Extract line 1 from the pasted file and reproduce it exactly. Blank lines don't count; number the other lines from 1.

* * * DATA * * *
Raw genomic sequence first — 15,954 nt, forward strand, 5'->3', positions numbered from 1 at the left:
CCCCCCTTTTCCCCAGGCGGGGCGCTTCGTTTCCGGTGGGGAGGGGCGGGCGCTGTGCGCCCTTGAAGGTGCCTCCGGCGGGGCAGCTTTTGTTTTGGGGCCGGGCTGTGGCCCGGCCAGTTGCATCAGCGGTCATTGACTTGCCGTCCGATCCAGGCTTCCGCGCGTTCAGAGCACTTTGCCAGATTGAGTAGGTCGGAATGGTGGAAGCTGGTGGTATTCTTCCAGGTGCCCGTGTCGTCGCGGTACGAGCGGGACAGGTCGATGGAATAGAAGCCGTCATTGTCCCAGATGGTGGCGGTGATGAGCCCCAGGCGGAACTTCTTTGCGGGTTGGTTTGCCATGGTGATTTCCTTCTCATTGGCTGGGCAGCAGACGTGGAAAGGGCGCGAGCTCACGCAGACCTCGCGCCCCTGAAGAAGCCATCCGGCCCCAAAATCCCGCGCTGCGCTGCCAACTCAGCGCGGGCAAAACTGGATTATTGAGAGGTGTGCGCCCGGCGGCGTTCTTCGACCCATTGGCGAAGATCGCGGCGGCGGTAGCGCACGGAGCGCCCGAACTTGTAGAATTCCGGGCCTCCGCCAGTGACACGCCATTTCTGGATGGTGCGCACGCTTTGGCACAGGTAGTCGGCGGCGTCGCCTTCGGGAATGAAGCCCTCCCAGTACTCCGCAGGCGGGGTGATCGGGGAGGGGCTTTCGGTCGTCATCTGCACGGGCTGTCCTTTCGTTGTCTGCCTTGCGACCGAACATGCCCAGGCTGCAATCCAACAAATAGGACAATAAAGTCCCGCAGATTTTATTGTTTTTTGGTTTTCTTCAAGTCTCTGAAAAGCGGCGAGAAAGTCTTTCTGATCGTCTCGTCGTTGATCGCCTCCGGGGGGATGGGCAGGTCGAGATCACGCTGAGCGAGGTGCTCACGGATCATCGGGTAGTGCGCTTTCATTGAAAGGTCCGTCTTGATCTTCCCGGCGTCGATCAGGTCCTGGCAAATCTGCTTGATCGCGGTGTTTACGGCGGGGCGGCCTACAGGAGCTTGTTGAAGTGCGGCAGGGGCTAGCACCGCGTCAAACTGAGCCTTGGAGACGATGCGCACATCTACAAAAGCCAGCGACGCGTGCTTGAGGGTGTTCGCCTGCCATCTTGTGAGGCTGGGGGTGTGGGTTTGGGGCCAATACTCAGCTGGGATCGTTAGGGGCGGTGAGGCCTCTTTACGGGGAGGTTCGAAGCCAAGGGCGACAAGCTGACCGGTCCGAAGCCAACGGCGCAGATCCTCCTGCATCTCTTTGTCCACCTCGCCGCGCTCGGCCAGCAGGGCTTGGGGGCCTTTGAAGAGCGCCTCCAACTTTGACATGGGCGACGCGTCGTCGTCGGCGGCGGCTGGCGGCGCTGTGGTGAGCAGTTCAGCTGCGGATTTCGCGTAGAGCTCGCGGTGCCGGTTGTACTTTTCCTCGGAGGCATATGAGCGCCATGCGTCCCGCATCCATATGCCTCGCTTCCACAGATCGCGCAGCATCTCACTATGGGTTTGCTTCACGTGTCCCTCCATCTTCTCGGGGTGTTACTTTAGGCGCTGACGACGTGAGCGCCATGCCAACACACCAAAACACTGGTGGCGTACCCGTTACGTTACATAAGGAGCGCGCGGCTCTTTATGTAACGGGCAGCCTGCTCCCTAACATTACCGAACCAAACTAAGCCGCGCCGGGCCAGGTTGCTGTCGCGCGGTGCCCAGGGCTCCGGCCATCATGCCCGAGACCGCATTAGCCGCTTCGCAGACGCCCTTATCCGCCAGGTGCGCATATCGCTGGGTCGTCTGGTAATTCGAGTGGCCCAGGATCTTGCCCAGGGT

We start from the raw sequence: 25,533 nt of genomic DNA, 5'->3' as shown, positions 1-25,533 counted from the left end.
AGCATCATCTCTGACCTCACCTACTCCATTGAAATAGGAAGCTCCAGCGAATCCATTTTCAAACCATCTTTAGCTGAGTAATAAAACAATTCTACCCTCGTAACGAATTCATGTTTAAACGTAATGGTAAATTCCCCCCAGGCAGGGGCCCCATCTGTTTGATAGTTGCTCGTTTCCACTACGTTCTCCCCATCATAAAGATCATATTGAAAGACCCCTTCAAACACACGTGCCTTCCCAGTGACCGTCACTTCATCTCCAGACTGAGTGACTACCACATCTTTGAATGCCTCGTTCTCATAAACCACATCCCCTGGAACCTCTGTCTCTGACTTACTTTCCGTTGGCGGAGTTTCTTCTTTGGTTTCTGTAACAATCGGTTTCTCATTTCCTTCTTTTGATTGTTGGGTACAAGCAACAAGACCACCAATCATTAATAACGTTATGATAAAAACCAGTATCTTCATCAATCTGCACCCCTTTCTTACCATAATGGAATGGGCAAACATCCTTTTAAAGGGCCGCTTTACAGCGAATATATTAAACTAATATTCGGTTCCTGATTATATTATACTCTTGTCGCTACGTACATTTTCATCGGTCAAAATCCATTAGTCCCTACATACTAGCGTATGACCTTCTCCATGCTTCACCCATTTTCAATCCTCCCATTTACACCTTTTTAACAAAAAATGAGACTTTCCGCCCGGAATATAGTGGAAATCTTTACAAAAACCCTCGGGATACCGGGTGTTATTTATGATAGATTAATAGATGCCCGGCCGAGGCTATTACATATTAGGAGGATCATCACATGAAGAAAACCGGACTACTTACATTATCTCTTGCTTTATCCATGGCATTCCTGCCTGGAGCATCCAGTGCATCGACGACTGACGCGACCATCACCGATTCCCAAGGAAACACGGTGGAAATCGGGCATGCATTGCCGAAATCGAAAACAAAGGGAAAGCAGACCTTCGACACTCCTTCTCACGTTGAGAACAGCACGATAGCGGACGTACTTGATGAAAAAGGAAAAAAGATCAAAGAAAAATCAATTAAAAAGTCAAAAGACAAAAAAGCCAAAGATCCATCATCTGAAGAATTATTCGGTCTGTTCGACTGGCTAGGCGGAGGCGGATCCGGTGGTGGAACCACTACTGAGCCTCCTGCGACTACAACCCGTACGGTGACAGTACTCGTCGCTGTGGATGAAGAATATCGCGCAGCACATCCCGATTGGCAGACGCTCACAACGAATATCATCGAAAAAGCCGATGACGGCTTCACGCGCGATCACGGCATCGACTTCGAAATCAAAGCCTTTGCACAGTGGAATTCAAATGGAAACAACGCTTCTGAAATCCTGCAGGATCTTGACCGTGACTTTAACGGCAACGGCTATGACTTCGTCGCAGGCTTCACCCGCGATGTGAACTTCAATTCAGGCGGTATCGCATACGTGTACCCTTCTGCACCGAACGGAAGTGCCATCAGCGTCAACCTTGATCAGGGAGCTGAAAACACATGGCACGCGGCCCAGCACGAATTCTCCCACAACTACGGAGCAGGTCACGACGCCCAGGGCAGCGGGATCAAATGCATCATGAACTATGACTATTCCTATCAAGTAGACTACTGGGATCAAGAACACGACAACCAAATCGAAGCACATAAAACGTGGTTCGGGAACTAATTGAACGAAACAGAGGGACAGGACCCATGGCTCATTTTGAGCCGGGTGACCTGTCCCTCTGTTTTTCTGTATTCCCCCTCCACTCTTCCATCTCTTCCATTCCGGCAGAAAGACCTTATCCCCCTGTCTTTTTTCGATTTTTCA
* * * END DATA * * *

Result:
Raw genomic sequence first — 15,954 nt, forward strand, 5'->3', positions numbered from 1 at the left: